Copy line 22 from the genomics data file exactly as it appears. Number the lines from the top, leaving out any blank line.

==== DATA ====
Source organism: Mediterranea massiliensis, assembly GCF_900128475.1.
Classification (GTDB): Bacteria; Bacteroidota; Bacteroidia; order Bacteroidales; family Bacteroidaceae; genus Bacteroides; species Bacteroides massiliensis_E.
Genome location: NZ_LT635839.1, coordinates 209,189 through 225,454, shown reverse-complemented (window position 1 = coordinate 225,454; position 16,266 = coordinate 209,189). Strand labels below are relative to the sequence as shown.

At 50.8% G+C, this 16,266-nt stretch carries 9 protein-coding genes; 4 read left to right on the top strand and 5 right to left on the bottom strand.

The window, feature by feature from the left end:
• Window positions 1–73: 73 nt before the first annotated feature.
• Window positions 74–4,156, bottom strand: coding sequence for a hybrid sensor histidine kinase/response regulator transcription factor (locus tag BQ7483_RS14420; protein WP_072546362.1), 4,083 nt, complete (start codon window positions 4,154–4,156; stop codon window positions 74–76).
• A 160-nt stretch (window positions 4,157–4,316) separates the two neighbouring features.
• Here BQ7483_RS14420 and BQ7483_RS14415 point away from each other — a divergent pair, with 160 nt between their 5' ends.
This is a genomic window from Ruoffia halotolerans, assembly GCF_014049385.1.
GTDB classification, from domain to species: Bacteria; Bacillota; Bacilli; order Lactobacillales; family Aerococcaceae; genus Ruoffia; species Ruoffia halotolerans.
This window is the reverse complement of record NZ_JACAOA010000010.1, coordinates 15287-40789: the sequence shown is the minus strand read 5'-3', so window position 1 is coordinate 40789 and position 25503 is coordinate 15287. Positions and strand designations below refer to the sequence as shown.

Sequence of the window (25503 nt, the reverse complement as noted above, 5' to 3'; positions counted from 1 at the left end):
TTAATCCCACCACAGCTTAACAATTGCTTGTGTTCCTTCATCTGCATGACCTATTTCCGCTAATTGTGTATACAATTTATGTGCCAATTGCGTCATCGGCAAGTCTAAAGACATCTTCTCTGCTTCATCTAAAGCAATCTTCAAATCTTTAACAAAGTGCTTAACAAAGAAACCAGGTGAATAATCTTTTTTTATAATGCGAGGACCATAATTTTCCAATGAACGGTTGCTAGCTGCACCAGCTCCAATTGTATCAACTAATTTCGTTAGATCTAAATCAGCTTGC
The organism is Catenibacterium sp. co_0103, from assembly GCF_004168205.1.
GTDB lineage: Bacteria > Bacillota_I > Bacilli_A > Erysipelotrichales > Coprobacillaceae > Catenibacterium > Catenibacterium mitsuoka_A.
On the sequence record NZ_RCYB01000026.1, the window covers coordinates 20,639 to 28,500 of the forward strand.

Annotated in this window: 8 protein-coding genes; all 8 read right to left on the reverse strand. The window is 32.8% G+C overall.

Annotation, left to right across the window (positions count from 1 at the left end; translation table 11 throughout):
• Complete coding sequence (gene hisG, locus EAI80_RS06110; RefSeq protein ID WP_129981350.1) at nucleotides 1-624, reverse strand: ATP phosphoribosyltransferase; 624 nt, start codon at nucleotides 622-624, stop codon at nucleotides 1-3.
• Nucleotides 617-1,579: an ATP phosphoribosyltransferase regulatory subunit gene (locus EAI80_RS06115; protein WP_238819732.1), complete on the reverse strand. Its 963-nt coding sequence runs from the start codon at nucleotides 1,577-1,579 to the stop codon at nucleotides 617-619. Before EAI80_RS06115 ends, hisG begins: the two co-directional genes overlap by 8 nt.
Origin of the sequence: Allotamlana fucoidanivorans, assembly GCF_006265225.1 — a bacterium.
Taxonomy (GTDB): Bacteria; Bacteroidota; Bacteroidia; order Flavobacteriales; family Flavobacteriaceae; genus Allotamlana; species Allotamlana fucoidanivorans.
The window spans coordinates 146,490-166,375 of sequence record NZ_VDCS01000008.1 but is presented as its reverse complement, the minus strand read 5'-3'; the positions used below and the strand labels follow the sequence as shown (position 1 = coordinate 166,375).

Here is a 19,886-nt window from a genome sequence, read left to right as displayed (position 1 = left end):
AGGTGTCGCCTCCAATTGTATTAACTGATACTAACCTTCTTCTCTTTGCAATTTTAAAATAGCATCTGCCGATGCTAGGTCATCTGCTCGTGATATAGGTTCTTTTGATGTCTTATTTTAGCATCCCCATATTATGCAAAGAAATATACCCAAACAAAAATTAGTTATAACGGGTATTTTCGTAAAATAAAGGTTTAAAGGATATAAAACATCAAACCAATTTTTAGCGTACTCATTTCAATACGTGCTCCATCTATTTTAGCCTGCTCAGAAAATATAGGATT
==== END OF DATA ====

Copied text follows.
Origin of the sequence: Allotamlana fucoidanivorans, assembly GCF_006265225.1 — a bacterium.